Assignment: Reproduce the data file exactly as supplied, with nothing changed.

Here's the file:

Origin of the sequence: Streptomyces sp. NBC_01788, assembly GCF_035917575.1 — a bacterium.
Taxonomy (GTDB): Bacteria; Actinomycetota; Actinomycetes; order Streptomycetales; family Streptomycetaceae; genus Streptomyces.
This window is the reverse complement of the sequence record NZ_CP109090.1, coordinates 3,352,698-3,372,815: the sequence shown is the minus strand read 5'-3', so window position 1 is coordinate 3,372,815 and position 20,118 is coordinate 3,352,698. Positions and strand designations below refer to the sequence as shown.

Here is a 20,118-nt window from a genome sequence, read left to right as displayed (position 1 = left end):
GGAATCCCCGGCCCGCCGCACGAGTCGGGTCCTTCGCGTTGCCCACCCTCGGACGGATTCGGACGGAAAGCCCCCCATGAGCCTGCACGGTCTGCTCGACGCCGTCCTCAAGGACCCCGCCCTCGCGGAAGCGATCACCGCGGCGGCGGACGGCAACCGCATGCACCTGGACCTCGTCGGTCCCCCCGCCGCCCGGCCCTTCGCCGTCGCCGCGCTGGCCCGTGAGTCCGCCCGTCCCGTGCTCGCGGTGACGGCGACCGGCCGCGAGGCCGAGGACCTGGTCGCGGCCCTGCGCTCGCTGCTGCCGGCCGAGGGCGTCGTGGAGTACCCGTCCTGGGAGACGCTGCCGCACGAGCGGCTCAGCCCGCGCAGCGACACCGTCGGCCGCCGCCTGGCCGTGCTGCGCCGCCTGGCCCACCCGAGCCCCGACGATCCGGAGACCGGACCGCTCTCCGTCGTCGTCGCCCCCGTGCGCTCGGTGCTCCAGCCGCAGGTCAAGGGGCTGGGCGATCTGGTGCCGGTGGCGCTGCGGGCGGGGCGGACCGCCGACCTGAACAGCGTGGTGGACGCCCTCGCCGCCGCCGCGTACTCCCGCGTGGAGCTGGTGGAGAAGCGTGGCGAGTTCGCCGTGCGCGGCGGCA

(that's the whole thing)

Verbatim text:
Origin of the sequence: Streptomyces sp. NBC_01788, assembly GCF_035917575.1 — a bacterium.
Taxonomy (GTDB): Bacteria; Actinomycetota; Actinomycetes; order Streptomycetales; family Streptomycetaceae; genus Streptomyces.
This window is the reverse complement of the sequence record NZ_CP109090.1, coordinates 3,352,698-3,372,815: the sequence shown is the minus strand read 5'-3', so window position 1 is coordinate 3,372,815 and position 20,118 is coordinate 3,352,698. Positions and strand designations below refer to the sequence as shown.

Here is a 20,118-nt window from a genome sequence, read left to right as displayed (position 1 = left end):
GGAATCCCCGGCCCGCCGCACGAGTCGGGTCCTTCGCGTTGCCCACCCTCGGACGGATTCGGACGGAAAGCCCCCCATGAGCCTGCACGGTCTGCTCGACGCCGTCCTCAAGGACCCCGCCCTCGCGGAAGCGATCACCGCGGCGGCGGACGGCAACCGCATGCACCTGGACCTCGTCGGTCCCCCCGCCGCCCGGCCCTTCGCCGTCGCCGCGCTGGCCCGTGAGTCCGCCCGTCCCGTGCTCGCGGTGACGGCGACCGGCCGCGAGGCCGAGGACCTGGTCGCGGCCCTGCGCTCGCTGCTGCCGGCCGAGGGCGTCGTGGAGTACCCGTCCTGGGAGACGCTGCCGCACGAGCGGCTCAGCCCGCGCAGCGACACCGTCGGCCGCCGCCTGGCCGTGCTGCGCCGCCTGGCCCACCCGAGCCCCGACGATCCGGAGACCGGACCGCTCTCCGTCGTCGTCGCCCCCGTGCGCTCGGTGCTCCAGCCGCAGGTCAAGGGGCTGGGCGATCTGGTGCCGGTGGCGCTGCGGGCGGGGCGGACCGCCGACCTGAACAGCGTGGTGGACGCCCTCGCCGCCGCCGCGTACTCCCGCGTGGAGCTGGTGGAGAAGCGTGGCGAGTTCGCCGTGCGCGGCGGCA